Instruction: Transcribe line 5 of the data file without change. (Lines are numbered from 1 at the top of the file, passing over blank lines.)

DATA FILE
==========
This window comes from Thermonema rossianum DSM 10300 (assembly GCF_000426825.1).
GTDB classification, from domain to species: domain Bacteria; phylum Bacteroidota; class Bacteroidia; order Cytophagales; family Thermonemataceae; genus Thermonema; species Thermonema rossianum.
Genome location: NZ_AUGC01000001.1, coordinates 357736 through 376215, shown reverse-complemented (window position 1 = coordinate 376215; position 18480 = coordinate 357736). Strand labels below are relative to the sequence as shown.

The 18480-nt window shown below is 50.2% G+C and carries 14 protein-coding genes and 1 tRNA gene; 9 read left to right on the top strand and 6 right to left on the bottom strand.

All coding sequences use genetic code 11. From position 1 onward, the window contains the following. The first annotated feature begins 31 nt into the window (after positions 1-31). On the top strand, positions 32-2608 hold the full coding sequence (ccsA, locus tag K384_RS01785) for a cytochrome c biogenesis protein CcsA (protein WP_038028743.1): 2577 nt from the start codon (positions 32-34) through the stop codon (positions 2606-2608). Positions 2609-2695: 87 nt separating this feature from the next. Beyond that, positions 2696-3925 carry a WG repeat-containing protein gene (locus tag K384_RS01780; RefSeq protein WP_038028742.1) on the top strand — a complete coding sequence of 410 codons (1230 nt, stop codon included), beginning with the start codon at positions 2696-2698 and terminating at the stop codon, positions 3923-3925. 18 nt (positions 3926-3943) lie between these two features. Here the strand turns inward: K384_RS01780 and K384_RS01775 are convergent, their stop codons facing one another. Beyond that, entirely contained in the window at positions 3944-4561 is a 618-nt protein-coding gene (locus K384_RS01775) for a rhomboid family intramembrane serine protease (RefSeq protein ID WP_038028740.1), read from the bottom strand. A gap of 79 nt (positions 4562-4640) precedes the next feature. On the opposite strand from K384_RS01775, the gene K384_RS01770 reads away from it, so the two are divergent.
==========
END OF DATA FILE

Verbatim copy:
All coding sequences use genetic code 11. From position 1 onward, the window contains the following. The first annotated feature begins 31 nt into the window (after positions 1-31). On the top strand, positions 32-2608 hold the full coding sequence (ccsA, locus tag K384_RS01785) for a cytochrome c biogenesis protein CcsA (protein WP_038028743.1): 2577 nt from the start codon (positions 32-34) through the stop codon (positions 2606-2608). Positions 2609-2695: 87 nt separating this feature from the next. Beyond that, positions 2696-3925 carry a WG repeat-containing protein gene (locus tag K384_RS01780; RefSeq protein WP_038028742.1) on the top strand — a complete coding sequence of 410 codons (1230 nt, stop codon included), beginning with the start codon at positions 2696-2698 and terminating at the stop codon, positions 3923-3925. 18 nt (positions 3926-3943) lie between these two features. Here the strand turns inward: K384_RS01780 and K384_RS01775 are convergent, their stop codons facing one another. Beyond that, entirely contained in the window at positions 3944-4561 is a 618-nt protein-coding gene (locus K384_RS01775) for a rhomboid family intramembrane serine protease (RefSeq protein ID WP_038028740.1), read from the bottom strand. A gap of 79 nt (positions 4562-4640) precedes the next feature. On the opposite strand from K384_RS01775, the gene K384_RS01770 reads away from it, so the two are divergent.